An experimental asset market is used to test the effect of news concerning the underlying value of an asset on its trading price. Participants were divided into two groups and received different expected earnings values. Statistical support is found for the hypothesis that investors underreact to news on asset valuation. The results are consistent with the viewpoint that price and valuation history have a significant effect on trader behavior. Two sets of experiments involve a single asset with the same final earnings at the end of the experiment. Expected earnings are updated at the midpoint of the market trading. The two sets of experiments have different expectations of earnings during the first half of the experiment, which became identical after the midpoint. Despite this, the trading prices for the two sets of experiments differ significantly even after their expected earnings coincide. This provides support for underreaction and indicates that decision makers tend to ―anchor‖ their price expectations to preexisting prices and/or valuations.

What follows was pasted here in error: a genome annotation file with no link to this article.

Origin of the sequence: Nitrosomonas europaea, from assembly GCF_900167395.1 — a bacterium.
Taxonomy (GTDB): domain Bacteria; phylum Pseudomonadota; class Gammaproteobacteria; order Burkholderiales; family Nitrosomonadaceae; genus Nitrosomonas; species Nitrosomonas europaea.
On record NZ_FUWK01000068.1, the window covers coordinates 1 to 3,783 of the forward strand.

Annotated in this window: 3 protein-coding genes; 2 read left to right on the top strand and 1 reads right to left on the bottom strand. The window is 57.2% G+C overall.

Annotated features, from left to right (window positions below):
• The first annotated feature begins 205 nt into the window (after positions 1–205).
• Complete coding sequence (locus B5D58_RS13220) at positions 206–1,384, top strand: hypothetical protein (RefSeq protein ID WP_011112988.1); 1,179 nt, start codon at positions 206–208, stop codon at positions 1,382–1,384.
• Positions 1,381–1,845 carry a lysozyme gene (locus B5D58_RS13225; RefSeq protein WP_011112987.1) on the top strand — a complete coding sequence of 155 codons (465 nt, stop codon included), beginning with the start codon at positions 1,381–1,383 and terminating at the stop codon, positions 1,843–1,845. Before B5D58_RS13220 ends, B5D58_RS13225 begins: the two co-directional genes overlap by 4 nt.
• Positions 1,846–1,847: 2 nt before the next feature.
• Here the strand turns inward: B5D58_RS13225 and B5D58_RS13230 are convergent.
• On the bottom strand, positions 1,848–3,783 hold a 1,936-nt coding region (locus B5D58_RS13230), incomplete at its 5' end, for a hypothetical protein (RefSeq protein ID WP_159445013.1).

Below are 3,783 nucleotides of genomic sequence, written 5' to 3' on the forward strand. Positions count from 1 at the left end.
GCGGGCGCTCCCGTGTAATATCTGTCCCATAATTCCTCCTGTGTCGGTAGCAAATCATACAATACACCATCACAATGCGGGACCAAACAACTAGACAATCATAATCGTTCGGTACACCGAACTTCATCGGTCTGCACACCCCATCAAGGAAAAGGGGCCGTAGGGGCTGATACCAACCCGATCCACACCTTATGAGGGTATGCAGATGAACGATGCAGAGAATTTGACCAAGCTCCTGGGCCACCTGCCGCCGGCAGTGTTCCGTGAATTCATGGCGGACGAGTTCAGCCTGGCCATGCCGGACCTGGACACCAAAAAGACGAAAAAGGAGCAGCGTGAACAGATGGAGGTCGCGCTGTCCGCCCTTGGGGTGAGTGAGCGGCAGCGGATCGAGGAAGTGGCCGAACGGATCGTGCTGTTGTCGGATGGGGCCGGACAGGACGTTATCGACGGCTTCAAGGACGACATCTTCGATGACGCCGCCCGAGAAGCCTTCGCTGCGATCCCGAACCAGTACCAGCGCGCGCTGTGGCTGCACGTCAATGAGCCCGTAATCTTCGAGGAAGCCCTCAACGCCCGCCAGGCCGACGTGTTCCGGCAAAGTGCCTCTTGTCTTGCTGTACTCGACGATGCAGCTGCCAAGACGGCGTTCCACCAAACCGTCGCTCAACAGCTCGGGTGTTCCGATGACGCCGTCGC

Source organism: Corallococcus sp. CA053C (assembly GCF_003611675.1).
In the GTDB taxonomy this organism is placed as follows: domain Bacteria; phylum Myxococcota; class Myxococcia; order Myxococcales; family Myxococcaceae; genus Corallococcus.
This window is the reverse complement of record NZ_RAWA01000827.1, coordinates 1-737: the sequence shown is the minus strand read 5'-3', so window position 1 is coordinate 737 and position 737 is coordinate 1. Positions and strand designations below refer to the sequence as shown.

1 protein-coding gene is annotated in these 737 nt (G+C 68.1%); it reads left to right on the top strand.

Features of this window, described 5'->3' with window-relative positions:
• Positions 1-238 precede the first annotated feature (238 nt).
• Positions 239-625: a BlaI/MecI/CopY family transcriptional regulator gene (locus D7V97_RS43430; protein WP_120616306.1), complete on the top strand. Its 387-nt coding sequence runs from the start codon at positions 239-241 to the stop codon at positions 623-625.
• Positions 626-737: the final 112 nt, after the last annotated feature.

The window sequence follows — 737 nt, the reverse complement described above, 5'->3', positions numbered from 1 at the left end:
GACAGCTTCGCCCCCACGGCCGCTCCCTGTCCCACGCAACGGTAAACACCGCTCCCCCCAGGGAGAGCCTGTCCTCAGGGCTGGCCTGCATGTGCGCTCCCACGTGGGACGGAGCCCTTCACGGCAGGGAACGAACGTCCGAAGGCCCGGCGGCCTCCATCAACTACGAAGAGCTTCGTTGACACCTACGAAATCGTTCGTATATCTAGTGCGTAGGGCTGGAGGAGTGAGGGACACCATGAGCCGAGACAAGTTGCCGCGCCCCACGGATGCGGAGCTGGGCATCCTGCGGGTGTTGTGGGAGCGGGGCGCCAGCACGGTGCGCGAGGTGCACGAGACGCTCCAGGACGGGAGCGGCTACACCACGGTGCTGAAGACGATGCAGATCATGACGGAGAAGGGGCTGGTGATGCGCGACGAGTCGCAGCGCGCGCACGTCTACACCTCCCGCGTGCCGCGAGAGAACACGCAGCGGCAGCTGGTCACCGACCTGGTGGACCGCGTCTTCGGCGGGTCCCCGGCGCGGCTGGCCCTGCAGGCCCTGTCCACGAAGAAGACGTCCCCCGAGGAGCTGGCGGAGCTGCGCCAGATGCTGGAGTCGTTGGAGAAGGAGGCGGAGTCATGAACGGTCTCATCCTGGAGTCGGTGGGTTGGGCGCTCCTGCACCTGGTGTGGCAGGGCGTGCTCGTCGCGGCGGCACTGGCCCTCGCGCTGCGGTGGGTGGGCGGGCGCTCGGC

Caginalp, G., Porter, D., & Hao, L. (2011). Asset market reactions to news: An experimental study. ESI Working Paper 11-15. Retrieved from http://digitalcommons.chapman.edu/esi_working_papers/93